Scientific botanical illustration emphasizes precise detail to enable accurate identification and study of plants, often by dissecting or boiling them to preserve them for future research. The resultant artwork typically uses monochrome pen-and-ink or digital techniques to reduce reproduction costs; many botanical artists possess science training and access to herbarium specimens or research material and can accurately identify numerous plant species.

Botanical painting has emerged as a mainstream artistic practice in contemporary exhibitions, books, and online media such as Big Botany and Photographer in the Garden exhibitions. They showcased works created using this medium alongside traditional botanical prints and contemporary media platforms.

Painting provides botanical artists an invaluable medium for conveying the details and subtle nuances of plants’ textures, delicate coloration, and distinctive features. The image also allows them to capture a sense of movement by employing specific brushwork techniques that evoke its life force and energy.

Many artists find inspiration in nature’s vast power and incorporate it into their artwork. Polly Brown’s photographic series Plants depicts office plants from high-profile companies with humor and pathos; Luke Stephenson’s Foyer Flora captures dull green walls of corporate offices for similarly riveting results.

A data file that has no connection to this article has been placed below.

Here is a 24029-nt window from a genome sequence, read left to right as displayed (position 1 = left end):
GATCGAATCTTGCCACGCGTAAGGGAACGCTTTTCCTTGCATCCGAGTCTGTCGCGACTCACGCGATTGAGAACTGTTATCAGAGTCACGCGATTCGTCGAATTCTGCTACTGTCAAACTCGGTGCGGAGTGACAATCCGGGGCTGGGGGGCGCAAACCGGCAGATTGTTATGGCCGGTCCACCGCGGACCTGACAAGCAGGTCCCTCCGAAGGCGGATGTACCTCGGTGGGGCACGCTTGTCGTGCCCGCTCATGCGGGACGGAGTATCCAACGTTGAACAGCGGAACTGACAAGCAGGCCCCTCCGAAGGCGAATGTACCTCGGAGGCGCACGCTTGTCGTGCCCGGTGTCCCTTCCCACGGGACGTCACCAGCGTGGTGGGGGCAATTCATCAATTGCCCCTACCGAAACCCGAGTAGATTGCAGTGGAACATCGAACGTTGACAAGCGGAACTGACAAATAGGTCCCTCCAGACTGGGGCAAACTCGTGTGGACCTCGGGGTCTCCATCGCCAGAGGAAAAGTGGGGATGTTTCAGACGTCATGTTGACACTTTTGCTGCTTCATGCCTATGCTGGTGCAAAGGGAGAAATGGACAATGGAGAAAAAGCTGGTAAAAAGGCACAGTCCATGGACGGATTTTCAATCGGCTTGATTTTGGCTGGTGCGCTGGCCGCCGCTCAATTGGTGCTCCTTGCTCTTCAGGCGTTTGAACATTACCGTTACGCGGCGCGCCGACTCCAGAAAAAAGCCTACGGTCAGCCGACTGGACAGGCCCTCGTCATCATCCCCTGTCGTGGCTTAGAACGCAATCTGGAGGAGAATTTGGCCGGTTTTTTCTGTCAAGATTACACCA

Plants have long been seen as symbols in art because of their symbolic importance to global cultures. Plants are used as visual motifs in paintings and other artwork to convey feelings, add depth, and inspire creativity. Furthermore, plants may mark special occasions or commemorate special events by symbolism in art. Flowers have long been associated with faith or love and have been used in numerous religious paintings throughout history. Iris flowers, in particular, have long been associated with art and imagination. Its distinct shape, resembling a flag or banner, has made the carnation an iconic symbol for art, often featured in paintings and sculptures. Furthermore, certain colors represent specific meanings in various cultures – for instance, the carnation is often seen as representing motherly affection.